Cherry Hill was built in 1787 for Philip Van Rensselaer, his wife Maria, and their 13 children. In 1963, Phili's great-great granddaughter died, leaving Cherry Hill to become a museum. Five total generations of the Van Rensselaer family lived in Cherry Hill for almost 180 years, along with dozens of enslaved people and servants. All of those people left behind a lot of stuff--70,000 pieces of historical evidence in fact!
Today, historians examine the evidence at Cherry Hill to learn more about the past, and they have uncovered many mysteries. You are invited to join in an investigation of the children who came to Chery Hill during the mid-1800s. The Cherry Hill Case is opened!
Lesson A: Meet the Children of Cherry Hill
Lesson B: "My Home," Different Points of View
Lesson C: The Cherry Hill Family
Cherry Hill Case Supporting Materials
Evidence Gathering Reports
Historical Questions Chart
About the Cherry Hill Case
Adapted from a popular on-site school program, The Cherry Hill Case classroom outreach was created to serve 4th and 5th grade students during Historic Cherry Hill’s restoration. Through hands-on exploration of primary source documents, photographs, and objects, students work together to investigate the roles, relationships, and everyday lives of six people who shared a home at Cherry Hill in the mid-1800s. Students work together in small groups and as a whole class to come up with evidence based hypotheses about the Cherry Hill household. The Cherry Hill Case is “closed” when students test their hypotheses through participation in a document-based Reader’s Theater.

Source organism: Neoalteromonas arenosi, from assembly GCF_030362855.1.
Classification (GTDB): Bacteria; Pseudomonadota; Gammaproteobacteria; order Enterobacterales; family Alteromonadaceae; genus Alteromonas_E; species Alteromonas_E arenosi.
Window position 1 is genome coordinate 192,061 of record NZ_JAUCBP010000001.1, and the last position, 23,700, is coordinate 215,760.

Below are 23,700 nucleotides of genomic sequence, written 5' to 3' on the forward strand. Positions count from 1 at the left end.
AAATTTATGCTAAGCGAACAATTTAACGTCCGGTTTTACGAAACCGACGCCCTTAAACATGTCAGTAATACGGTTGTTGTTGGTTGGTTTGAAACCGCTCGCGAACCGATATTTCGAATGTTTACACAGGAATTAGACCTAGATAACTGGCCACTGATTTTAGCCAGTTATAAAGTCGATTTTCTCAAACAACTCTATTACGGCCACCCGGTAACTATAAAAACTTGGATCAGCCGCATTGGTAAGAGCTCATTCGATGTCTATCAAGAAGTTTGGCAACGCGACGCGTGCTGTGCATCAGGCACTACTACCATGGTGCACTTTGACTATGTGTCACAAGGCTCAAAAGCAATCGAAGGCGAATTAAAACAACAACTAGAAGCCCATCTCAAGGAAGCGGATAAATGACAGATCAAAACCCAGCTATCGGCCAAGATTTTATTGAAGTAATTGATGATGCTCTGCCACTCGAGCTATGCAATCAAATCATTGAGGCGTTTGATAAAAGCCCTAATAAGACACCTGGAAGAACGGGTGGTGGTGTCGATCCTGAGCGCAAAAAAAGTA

We would like to thank Price Chopper's Golub Foundation who generously supported outreaches to six 4th-grade classrooms in the Schenectady City School District in 2020 and whose support made this online version of the Cherry Hill Case possible.